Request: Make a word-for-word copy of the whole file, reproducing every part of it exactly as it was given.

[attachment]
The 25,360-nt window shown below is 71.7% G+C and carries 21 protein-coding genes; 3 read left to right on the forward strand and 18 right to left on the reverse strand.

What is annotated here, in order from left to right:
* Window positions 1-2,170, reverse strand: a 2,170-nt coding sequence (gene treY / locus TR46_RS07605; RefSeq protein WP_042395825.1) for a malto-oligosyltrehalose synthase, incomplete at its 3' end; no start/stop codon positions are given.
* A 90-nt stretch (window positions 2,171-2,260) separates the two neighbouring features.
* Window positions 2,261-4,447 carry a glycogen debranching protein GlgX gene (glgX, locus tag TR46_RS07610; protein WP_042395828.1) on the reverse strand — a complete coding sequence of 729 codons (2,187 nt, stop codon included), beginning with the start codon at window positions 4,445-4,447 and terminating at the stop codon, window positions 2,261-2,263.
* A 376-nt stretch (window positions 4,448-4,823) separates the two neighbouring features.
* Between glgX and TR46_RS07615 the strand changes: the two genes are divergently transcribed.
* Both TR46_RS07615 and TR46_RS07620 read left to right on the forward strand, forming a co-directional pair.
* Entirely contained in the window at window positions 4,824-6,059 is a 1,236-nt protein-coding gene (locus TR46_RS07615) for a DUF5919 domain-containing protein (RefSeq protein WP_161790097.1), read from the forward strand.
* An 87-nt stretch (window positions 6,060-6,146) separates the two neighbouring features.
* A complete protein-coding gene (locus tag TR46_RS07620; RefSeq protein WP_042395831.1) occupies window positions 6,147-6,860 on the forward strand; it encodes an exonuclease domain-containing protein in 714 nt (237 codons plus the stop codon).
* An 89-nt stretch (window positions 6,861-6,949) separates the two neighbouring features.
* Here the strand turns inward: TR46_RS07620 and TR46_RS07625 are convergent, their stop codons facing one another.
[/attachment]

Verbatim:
The 25,360-nt window shown below is 71.7% G+C and carries 21 protein-coding genes; 3 read left to right on the forward strand and 18 right to left on the reverse strand.

What is annotated here, in order from left to right:
* Window positions 1-2,170, reverse strand: a 2,170-nt coding sequence (gene treY / locus TR46_RS07605; RefSeq protein WP_042395825.1) for a malto-oligosyltrehalose synthase, incomplete at its 3' end; no start/stop codon positions are given.
* A 90-nt stretch (window positions 2,171-2,260) separates the two neighbouring features.
* Window positions 2,261-4,447 carry a glycogen debranching protein GlgX gene (glgX, locus tag TR46_RS07610; protein WP_042395828.1) on the reverse strand — a complete coding sequence of 729 codons (2,187 nt, stop codon included), beginning with the start codon at window positions 4,445-4,447 and terminating at the stop codon, window positions 2,261-2,263.
* A 376-nt stretch (window positions 4,448-4,823) separates the two neighbouring features.
* Between glgX and TR46_RS07615 the strand changes: the two genes are divergently transcribed.
* Both TR46_RS07615 and TR46_RS07620 read left to right on the forward strand, forming a co-directional pair.
* Entirely contained in the window at window positions 4,824-6,059 is a 1,236-nt protein-coding gene (locus TR46_RS07615) for a DUF5919 domain-containing protein (RefSeq protein WP_161790097.1), read from the forward strand.
* An 87-nt stretch (window positions 6,060-6,146) separates the two neighbouring features.
* A complete protein-coding gene (locus tag TR46_RS07620; RefSeq protein WP_042395831.1) occupies window positions 6,147-6,860 on the forward strand; it encodes an exonuclease domain-containing protein in 714 nt (237 codons plus the stop codon).
* An 89-nt stretch (window positions 6,861-6,949) separates the two neighbouring features.
* Here the strand turns inward: TR46_RS07620 and TR46_RS07625 are convergent, their stop codons facing one another.